Fine Line: A new culture of corporate generosity cropping up in Addis Abeba




There appears to be a new culture of corporate generosity cropping up in Addis Abeba, gossip observed. Yet it is a far detached from the traditional corporate responsibility, whereby companies share a small fraction of their bottom lines to promote and support the wellbeing of the society in which they operate, according to gossip. Very few in the private sector see this as a form of “social collateral”, fending them off largely from punches their owners may suffer from the political elite of the day, claims gossip.

The latest corporate generosity, evidenced by recent but unrelated incidents, target former government officials who have left public service, or members of families who have lost their loved ones, gossip claims.

Take, for instance, a recent fundraising gala dinner held at the Addis Abeba Hilton, where owners of major businesses were invited to make pledges, gossip says. Gossip heard that the dinner was organised by Bizuayehu Tadelle, one of the two cement barons in the country. He mobilised many of his colleagues in the private sector, hosting the dinner to raise funds to benefit Yirga Tadesse, a man who reigned at the public notary office for almost two decades. He resigned from public service in February 2014, due to “distress and fatigue”.

No doubt, Yirga has had an impressive public service, reforming the otherwise cumbersome institution to one that is a model for many other federal agencies, gossip observed. Under his watch, the Agency has received recognition and award almost every other year, gossip recalls.

Whether he has left behind an Agency with the reforms, so generously praised by members of public, deep and institutional is yet to be seen, claims gossip. There was once a reform of huge significance undertaken at the Ministry of Trade, only for it to go down the drain a few months after its political Czar, Girma Birru, left for the United State, where he now serves as a special envoy to the Prime Minister, claims gossip.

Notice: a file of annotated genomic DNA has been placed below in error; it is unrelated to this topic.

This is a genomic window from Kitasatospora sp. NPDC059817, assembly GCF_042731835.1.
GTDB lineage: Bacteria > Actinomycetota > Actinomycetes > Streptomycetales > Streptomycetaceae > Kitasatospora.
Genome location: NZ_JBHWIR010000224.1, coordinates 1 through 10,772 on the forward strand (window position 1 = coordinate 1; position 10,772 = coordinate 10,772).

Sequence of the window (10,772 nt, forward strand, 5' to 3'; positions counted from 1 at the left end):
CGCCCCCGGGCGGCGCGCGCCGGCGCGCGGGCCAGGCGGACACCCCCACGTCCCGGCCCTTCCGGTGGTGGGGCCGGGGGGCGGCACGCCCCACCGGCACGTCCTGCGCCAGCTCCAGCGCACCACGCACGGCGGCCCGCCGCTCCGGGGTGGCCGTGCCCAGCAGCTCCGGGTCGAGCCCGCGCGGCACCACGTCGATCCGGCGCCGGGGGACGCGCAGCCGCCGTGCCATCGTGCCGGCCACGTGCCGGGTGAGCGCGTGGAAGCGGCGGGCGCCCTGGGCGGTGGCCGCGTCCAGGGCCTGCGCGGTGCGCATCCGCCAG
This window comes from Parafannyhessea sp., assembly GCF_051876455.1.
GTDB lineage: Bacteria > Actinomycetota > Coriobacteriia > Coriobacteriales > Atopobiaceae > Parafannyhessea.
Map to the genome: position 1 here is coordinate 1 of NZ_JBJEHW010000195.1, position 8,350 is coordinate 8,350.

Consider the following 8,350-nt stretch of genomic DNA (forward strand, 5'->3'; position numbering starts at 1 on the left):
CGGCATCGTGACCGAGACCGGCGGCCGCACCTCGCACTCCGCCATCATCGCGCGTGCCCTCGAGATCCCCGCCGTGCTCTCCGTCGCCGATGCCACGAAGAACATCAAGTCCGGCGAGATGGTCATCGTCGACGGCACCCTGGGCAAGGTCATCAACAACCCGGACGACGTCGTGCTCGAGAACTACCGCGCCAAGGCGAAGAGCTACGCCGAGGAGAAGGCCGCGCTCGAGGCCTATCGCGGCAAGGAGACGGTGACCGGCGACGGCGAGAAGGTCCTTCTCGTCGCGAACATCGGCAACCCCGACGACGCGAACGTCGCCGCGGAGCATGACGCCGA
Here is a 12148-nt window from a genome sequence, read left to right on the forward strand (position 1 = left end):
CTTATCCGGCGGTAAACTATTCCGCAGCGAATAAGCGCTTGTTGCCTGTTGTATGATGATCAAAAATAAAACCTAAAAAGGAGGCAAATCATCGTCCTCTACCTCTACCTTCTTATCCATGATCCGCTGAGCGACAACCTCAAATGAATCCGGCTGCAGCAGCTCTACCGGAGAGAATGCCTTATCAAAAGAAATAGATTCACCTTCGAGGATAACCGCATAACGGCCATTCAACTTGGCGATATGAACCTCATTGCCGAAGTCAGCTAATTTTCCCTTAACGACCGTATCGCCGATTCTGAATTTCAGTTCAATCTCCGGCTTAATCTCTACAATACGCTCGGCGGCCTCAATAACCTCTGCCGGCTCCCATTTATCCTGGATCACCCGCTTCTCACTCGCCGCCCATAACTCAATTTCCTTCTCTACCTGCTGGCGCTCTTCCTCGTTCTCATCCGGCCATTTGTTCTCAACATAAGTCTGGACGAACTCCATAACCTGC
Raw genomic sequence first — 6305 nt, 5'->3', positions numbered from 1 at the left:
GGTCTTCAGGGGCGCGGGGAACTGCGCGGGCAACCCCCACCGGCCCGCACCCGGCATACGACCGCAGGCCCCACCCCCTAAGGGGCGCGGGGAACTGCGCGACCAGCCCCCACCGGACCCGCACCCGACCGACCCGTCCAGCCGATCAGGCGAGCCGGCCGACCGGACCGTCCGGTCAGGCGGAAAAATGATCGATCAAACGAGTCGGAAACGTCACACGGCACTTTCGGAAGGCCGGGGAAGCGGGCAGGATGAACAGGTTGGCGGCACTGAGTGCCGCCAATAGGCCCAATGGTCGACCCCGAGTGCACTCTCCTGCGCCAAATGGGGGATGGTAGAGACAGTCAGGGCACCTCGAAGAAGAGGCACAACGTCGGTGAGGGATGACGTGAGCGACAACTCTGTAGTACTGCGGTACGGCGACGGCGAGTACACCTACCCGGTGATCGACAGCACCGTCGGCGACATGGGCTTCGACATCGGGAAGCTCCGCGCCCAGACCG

Regardless, his admirers and supporters gathered at the Hilton a few weeks ago to display their gratitude to his outstanding public service, and signed pledge papers, the total amount of which remains undisclosed, gossip claims.

It is not clear if another group of business owners got their inspiration of good deeds from the event at the Hilton, but there is an effort in town whereby businesspeople have contributed millions of Birr to buy shares in Oromia International Bank to give to the family of the late Alemayehu Atomsa, former chairman of OPDO and president of the Oromia Regional State, gossip disclosed.

Described by those who knew him well as a humble, quiet and unassuming person, Alemayehu won public sympathy, but not so much as a politician with an ideological prowess, gossip observed. He was rather a person with a habit of straight talk, determined to weed out ill deeds from the system of the regional administration, gossip claims. Just a few months after his ascent to the top position of the regional administration, he had purged and ordered the arrests of over 400 cadres, including two town mayors, for their alleged involvement in corruption, according to gossip.

A politician with such valour would not have dared to throw stones while inside a glasshouse, claims gossip. Many attesting to the humble lifestyle, through which he had left little in the way of financial security for his family, raised two million Birr and bought shares with the Bank at a premium price, gossip revealed. No less than 15 businessmen and women contributed.

Some of the prominent personalities in the private sector who contributed to this and gave share certificates to his widow include, Yemiru Nega of Yencomad Construction; Sabir Argaw of Al-Sam Trading and Gemshu Beyene of Ellile Hotel. as well as Mekia Mamio, a well known businesswoman in the commercial agriculture sector, gossip disclosed.

 



Published on March 23,2014 [ Vol 14 ,No 725]


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